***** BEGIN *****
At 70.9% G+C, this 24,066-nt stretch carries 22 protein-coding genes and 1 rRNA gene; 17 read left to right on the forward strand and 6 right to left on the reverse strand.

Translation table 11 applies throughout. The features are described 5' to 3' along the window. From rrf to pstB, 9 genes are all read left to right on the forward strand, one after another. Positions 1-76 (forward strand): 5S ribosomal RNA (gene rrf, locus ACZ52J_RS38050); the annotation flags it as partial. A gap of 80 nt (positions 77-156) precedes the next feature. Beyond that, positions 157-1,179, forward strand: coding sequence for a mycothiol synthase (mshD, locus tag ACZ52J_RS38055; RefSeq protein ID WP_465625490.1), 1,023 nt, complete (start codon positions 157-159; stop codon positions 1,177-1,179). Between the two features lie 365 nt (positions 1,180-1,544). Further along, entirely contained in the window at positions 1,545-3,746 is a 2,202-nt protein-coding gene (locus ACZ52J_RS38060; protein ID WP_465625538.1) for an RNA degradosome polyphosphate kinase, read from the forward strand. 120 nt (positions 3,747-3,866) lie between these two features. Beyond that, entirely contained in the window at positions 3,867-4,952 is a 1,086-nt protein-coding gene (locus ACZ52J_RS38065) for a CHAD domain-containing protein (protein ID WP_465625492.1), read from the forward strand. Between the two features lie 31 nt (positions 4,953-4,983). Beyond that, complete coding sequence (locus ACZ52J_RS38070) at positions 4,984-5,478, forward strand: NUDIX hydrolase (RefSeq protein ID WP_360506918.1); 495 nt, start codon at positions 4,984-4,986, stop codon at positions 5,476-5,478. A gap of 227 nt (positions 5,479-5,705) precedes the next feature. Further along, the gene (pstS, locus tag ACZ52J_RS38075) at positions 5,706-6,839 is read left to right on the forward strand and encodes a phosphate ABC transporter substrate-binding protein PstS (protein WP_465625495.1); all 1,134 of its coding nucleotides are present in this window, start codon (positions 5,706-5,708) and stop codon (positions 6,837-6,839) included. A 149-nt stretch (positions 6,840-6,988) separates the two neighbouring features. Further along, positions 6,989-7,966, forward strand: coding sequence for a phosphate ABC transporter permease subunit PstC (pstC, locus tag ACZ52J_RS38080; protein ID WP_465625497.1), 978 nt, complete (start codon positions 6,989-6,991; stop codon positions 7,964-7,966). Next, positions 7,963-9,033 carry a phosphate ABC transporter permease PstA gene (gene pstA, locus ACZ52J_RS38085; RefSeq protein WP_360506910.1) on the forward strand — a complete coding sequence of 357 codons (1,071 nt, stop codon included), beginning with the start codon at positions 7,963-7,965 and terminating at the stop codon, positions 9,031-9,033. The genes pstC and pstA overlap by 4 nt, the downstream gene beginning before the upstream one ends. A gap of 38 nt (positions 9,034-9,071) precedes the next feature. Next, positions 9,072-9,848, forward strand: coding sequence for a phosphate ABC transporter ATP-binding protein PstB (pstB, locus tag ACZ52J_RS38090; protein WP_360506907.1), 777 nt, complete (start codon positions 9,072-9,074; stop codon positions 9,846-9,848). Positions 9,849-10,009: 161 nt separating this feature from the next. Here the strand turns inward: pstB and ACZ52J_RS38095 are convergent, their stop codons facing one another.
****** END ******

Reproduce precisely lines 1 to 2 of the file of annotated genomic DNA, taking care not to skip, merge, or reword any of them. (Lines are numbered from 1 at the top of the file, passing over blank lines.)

At 70.9% G+C, this 24,066-nt stretch carries 22 protein-coding genes and 1 rRNA gene; 17 read left to right on the forward strand and 6 right to left on the reverse strand.

Translation table 11 applies throughout. The features are described 5' to 3' along the window. From rrf to pstB, 9 genes are all read left to right on the forward strand, one after another. Positions 1-76 (forward strand): 5S ribosomal RNA (gene rrf, locus ACZ52J_RS38050); the annotation flags it as partial. A gap of 80 nt (positions 77-156) precedes the next feature. Beyond that, positions 157-1,179, forward strand: coding sequence for a mycothiol synthase (mshD, locus tag ACZ52J_RS38055; RefSeq protein ID WP_465625490.1), 1,023 nt, complete (start codon positions 157-159; stop codon positions 1,177-1,179). Between the two features lie 365 nt (positions 1,180-1,544). Further along, entirely contained in the window at positions 1,545-3,746 is a 2,202-nt protein-coding gene (locus ACZ52J_RS38060; protein ID WP_465625538.1) for an RNA degradosome polyphosphate kinase, read from the forward strand. 120 nt (positions 3,747-3,866) lie between these two features. Beyond that, entirely contained in the window at positions 3,867-4,952 is a 1,086-nt protein-coding gene (locus ACZ52J_RS38065) for a CHAD domain-containing protein (protein ID WP_465625492.1), read from the forward strand. Between the two features lie 31 nt (positions 4,953-4,983). Beyond that, complete coding sequence (locus ACZ52J_RS38070) at positions 4,984-5,478, forward strand: NUDIX hydrolase (RefSeq protein ID WP_360506918.1); 495 nt, start codon at positions 4,984-4,986, stop codon at positions 5,476-5,478. A gap of 227 nt (positions 5,479-5,705) precedes the next feature. Further along, the gene (pstS, locus tag ACZ52J_RS38075) at positions 5,706-6,839 is read left to right on the forward strand and encodes a phosphate ABC transporter substrate-binding protein PstS (protein WP_465625495.1); all 1,134 of its coding nucleotides are present in this window, start codon (positions 5,706-5,708) and stop codon (positions 6,837-6,839) included. A 149-nt stretch (positions 6,840-6,988) separates the two neighbouring features. Further along, positions 6,989-7,966, forward strand: coding sequence for a phosphate ABC transporter permease subunit PstC (pstC, locus tag ACZ52J_RS38080; protein ID WP_465625497.1), 978 nt, complete (start codon positions 6,989-6,991; stop codon positions 7,964-7,966). Next, positions 7,963-9,033 carry a phosphate ABC transporter permease PstA gene (gene pstA, locus ACZ52J_RS38085; RefSeq protein WP_360506910.1) on the forward strand — a complete coding sequence of 357 codons (1,071 nt, stop codon included), beginning with the start codon at positions 7,963-7,965 and terminating at the stop codon, positions 9,031-9,033. The genes pstC and pstA overlap by 4 nt, the downstream gene beginning before the upstream one ends. A gap of 38 nt (positions 9,034-9,071) precedes the next feature. Next, positions 9,072-9,848, forward strand: coding sequence for a phosphate ABC transporter ATP-binding protein PstB (pstB, locus tag ACZ52J_RS38090; protein WP_360506907.1), 777 nt, complete (start codon positions 9,072-9,074; stop codon positions 9,846-9,848). Positions 9,849-10,009: 161 nt separating this feature from the next. Here the strand turns inward: pstB and ACZ52J_RS38095 are convergent, their stop codons facing one another.